The G8, Environment and Climate Change

Hemantha Withanage Executive Director, Centre for Environmental Justice

Climate Change and Food crisis were two major items that dominated the G8 summit 2008 just ended in Hokkaido, Japan. However, the agreement to reduce greenhouse gas emissions globally by 50 percent by 2050,

which was among the major decisions, is perhaps a reverse from the minimum action that was demanded by the global community during the United Nations Summit on Climate Change in Bali last December.

In the Bali Climate Conference, opposition from the US, Japan, and Canada almost killed a developing consensus that should commit industrialized countries to cut greenhouse gas emissions by 25-40 percent from 1990 levels by 2020. It was also projected the minimum cut needed by 2050 to be in the range of 80 to 90 percent, if the rise in global temperature was to be kept below 2 degrees centigrade in the 21st century.

The G8 emission cut has no clear baseline. According to Japanese Prime Minister Yasuo Fukuda it was from 1990 levels. However, subsequently he mentioned that it is based on year 2000 baseline. Furthermore this declaration of intent is not binding.

Even though the G8 countries, responsible for half of the GHG emissions, the G8 recipe suggests a global cut, not one undertaken by the industrialized countries alone. This gives opportunity for the big polluters, like the US, to reduce only a little and pressure other countries to reduce emissions. As indicated by the Bush administration they would block any plan to tie G8 countries to commitments on emission targets without a global deal. However, within hours China and India and other emerging economies refused to endorse the targets, arguing that richer nations should carry more of the burden.

G8’s endorsement of the World Bank’s Climate Investment Funds seems to be another wrong push. According to the G8 communiqué certain countries had already pledged $6 billion. The said fund does not have a clear definition of clean technology. Therefore it will lead the funds may be used to finance projects that do not clearly mitigate climate change or may take up resources that bring only incremental change when we need a fundamental change. Many developing countries see the World Bank mechanism as a threat to serious efforts to assist the global South to deal with climate change.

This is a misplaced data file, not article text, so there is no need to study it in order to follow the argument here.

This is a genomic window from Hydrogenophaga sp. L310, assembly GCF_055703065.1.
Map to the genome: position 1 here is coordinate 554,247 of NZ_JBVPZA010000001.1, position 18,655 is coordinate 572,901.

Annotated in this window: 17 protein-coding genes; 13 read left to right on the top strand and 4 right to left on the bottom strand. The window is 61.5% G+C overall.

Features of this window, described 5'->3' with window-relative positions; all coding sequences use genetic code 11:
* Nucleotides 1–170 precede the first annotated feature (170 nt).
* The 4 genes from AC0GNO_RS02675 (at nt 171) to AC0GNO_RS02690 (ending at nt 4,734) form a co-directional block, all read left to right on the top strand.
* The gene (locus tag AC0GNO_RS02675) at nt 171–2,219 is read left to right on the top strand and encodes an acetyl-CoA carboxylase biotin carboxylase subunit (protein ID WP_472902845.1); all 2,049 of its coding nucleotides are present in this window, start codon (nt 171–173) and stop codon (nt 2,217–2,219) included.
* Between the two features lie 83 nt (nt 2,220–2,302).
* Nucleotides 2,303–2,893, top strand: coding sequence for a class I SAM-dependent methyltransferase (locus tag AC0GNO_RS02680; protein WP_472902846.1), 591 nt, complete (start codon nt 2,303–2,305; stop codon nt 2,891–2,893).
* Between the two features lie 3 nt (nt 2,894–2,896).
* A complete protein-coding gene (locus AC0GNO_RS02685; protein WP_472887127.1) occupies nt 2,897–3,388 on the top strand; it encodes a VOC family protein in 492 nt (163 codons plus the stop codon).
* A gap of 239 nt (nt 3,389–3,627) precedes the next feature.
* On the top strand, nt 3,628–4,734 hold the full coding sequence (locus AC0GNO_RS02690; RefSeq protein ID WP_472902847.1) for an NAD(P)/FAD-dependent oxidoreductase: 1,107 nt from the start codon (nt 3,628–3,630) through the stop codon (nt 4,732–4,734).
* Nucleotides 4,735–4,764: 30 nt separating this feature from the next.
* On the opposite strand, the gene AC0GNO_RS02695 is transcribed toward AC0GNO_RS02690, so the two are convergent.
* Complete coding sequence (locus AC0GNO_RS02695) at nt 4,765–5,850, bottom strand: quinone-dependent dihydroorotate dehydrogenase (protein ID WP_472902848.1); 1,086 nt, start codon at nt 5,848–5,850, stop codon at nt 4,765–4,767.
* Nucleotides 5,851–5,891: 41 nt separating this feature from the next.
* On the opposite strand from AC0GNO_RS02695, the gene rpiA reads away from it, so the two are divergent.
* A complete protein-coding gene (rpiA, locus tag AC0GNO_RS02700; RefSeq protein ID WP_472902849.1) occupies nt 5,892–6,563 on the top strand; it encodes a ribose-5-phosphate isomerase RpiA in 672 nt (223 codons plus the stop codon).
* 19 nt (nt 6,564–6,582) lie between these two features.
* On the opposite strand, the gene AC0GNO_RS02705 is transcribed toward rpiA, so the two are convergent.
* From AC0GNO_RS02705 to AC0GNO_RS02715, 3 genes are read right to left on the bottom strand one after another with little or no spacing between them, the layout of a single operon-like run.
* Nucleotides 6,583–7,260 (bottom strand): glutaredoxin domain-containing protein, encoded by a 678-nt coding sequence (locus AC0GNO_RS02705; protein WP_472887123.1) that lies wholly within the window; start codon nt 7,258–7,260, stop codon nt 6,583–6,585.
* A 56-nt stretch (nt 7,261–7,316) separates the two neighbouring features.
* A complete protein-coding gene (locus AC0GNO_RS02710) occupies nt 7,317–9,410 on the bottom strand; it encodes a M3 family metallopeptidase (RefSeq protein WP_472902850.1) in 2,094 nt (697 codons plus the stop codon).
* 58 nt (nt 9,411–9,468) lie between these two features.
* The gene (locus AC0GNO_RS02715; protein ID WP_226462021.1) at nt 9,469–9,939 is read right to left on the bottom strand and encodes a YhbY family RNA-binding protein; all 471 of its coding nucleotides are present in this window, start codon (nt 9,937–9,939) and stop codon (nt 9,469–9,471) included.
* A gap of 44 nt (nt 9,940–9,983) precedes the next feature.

According to the Civil society statement, “Challenge to the G8 Governments” since the signing of the Climate Convention in 1992, and even after instituting “environmental policies,” the World Bank approved more than 133 financial packages for oil, coal and gas extraction projects, comprising mainly loans but also including equity investments, guarantees and some grants. The total amount exceeds US$28 billion dollars. Fossil fuel corporations based in G8 countries benefit from almost every project finance package. The International Finance Corporation of the World Bank is increasing its fossil fuel lending portfolio. The Asian Development Bank, of which Japan and the United States are the biggest shareholders, is a major lender to coal, oil and gas projects in Asia, approving close to US$2 billion worth of loans since the year 2000.

The said G8 statement undermines the already established Adaptation Fund under the United Nations Framework Convention on Climate Change (UNFCCC) in Bali by the Conference of Parties in December 2007 to provide technological assistance to developing countries. It is unfortunate that instead of funding this mechanism, the G8 countries will divert their contributions to the World Bank Climate Investment Funds to maintain control of the process of technology transfer.

According to the G8 Action Network, “after failing as a development bank, the World Bank is now trying to create the image that it is the “climate bank.” With the 2 billion already spent on coal, oil and gas projects over the last year, the World Bank has broken its own record as the world’s largest multilateral financier of greenhouse-emitting energy initiatives.”

While the G8 agreed to the importance of clean energy it promotes nuclear power as one of the solutions. Considering the risk of Nuclear power it is not a clean source. Meanwhile it proves business for certain G8 countries.

The G8 statement on Forest sector is a positive approach. It says “we will make all possible efforts by ensuring close coordination among various fora and initiatives with a view to promoting effective forest law enforcement and governance and sustainable forest management worldwide.” They also plan to combat wildfires which largely contribute to the global warming. However, G8 countries do not own much Forest resources.

Under the 3R( Reduce, Reuse, Recycle) initiative by endorsing the Kobe 3R Action Plan G8 “supports the international circulation of reusable and recyclable materials and resources in an environmentally sound manner consistent with the Basel Convention.” However, this might promote the electronic waste circulation from the developed countries to the developing countries.

The G8 climate solution undermines the global process and become an obstacle for the agreed processes. Global warming is a result of overconsumption by several rich nations. There is no other solution other than reduction of the emission of GHG by reducing consumption. However self appointed G8, led by United States is a greater obstacle for such a process.

G8 calls Multilateral Development Banks to support the adaptation efforts of the least developing countries and small island countries that are most vulnerable to the adverse impacts of climate change. Perhaps while the endless global debate on climate change continues, adaptation is the only available option for the vulnerable communities.

July 2008, Colombo

Article No 24

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